Fake Trojan Netflix App - Perfect ID Thief?

Discussion in 'Android News' started by dgstorm, Oct 14, 2011.

  1. dgstorm

    dgstorm Editor in Chief Staff Member Premium Member

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    There is some new Android malware out there that is down-right vicious. It is a fake Netflix app that is simply a Trojan designed to steal your identity. Symantec found the trojan and determined that it is designed to send your log-in info to a remote server after telling you that there is a compatibility issue with your device. Then attempts to uninstall itself. Basically, they could gain access to your account and get all kinds of info. Luckily, they can't get your credit card info, because Netflix website only shows the last four digits of your credit card.

    Still, Elinor Mills of Cnet.com points out something even scarier, “It might be a test run for a phony mobile banking app, which could yield access to much more sensitive information." If this is the case, and the unscrupulous hackers did develop such an app and gain access to your bank accounts, they could wreak havoc. Here's a quote from Symantec regarding the timing of the trojan,
    As you've heard before, always be on the lookout and only download apps from trusted sources.

    Source: Android.net via TalkAndroid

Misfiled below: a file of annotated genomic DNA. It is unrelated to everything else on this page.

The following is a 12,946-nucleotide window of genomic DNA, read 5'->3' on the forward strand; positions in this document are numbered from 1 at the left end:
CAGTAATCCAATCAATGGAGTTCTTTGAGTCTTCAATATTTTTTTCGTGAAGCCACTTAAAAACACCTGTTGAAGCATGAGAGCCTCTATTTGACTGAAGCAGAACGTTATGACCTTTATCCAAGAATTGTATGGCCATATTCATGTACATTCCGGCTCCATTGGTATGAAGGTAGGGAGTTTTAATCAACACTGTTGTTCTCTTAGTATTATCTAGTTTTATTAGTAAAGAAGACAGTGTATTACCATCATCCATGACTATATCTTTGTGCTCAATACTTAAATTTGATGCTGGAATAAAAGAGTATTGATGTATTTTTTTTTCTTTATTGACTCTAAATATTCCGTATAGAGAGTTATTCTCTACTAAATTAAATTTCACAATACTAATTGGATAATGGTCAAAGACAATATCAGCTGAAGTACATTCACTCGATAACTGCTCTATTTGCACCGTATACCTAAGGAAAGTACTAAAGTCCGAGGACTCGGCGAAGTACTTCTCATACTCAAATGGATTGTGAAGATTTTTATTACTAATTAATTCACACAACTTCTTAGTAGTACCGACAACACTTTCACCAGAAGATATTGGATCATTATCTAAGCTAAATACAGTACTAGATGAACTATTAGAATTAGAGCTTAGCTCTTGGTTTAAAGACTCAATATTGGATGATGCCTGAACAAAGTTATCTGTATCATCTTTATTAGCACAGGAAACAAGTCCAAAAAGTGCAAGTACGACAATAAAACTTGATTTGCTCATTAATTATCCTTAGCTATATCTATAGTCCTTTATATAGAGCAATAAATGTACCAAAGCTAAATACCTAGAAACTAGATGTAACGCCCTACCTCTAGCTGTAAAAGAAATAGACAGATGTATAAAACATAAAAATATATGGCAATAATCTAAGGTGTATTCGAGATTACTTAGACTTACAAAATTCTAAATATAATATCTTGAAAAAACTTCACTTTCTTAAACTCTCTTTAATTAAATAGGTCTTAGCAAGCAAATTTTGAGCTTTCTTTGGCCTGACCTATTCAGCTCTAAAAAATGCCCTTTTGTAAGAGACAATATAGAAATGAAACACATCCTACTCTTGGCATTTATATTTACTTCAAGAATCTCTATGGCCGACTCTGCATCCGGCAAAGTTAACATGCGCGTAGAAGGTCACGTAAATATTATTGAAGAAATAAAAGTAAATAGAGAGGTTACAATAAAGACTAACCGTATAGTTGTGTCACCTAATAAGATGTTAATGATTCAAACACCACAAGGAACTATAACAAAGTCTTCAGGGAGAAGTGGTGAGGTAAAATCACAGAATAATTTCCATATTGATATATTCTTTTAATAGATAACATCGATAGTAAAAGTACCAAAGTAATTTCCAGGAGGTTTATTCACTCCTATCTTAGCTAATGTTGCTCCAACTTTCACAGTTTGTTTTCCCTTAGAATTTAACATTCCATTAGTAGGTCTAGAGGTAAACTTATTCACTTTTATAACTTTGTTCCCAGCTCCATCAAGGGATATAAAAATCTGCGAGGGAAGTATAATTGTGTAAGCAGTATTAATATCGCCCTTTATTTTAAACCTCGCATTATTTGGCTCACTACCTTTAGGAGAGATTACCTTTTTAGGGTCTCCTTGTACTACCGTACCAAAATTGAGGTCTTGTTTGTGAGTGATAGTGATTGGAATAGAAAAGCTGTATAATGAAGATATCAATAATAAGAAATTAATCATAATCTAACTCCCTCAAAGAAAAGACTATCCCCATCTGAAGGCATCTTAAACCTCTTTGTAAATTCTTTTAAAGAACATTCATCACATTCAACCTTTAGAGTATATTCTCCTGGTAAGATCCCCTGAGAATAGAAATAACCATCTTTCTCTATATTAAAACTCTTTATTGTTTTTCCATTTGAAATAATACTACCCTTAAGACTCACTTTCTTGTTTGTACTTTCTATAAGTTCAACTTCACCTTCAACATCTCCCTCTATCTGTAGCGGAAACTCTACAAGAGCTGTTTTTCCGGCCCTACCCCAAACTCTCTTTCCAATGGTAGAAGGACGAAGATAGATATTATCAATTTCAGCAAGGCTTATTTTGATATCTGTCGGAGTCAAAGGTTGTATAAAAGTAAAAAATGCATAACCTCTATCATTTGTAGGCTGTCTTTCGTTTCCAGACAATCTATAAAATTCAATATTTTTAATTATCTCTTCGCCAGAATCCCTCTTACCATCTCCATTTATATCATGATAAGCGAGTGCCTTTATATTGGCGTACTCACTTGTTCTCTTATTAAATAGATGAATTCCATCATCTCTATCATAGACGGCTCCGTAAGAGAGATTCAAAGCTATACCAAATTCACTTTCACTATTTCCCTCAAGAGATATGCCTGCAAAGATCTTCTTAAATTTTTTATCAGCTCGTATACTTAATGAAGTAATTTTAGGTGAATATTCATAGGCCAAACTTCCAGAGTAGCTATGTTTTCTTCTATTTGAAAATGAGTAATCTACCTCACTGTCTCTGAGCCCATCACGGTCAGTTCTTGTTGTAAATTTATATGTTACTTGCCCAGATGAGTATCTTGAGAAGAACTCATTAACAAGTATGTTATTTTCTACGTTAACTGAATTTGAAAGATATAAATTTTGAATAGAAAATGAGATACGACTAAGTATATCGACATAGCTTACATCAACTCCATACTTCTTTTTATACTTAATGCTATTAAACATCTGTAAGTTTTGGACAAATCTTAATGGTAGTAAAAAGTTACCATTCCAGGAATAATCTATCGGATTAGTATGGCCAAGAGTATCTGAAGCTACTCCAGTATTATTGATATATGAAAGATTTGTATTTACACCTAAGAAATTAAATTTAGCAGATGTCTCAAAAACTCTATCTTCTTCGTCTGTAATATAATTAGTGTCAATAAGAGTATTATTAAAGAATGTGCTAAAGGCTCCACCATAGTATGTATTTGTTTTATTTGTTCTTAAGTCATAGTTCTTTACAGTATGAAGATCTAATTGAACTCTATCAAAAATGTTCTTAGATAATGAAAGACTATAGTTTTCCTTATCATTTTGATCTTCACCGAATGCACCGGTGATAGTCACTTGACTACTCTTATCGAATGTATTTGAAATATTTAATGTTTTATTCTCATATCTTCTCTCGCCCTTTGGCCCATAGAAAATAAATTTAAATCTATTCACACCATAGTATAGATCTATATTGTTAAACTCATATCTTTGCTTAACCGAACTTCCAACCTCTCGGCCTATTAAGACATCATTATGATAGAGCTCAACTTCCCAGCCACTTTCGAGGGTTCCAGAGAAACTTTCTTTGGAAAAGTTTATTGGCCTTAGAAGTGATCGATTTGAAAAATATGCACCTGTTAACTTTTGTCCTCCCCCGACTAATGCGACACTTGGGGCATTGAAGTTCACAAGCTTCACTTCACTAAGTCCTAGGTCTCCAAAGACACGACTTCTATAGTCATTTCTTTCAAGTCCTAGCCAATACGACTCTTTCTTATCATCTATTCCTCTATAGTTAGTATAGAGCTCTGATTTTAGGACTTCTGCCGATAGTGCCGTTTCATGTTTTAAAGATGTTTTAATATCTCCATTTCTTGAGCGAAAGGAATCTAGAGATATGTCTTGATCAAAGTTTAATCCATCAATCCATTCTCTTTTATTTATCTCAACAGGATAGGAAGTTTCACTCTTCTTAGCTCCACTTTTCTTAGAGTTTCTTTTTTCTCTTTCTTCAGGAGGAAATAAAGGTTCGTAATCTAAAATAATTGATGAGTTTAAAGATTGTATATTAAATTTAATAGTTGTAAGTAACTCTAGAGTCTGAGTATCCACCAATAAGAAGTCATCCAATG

2. chasehammer

    chasehammer Member

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    with Netflix now for all devices on the market why anyone would still install from 3rd party is just stupid in my opinion.
     
  3. NeoandGeo

    NeoandGeo Member

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    It was stupid of Netflix or the carriers to have such a limited rollout forcing users to look elsewhere to use an app that should have been available for all handsets on day 1. A lot of those that don't keep up with tech sites may not know it's available to everyone now.
     
    Last edited: Oct 14, 2011
  4. czerdrill

    czerdrill Silver Member

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    Pretty sure it had to do with fragmentation and making sure the app worked for all devices. It wasn't like they were doing it just to screw customers over or tease customers who didn't have compatible phones...
     
  5. NeoandGeo

    NeoandGeo Member

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    My phones weren't "compatible" with Netflix when it first arrived, but it worked great on those two phones when I found the .apk online. :p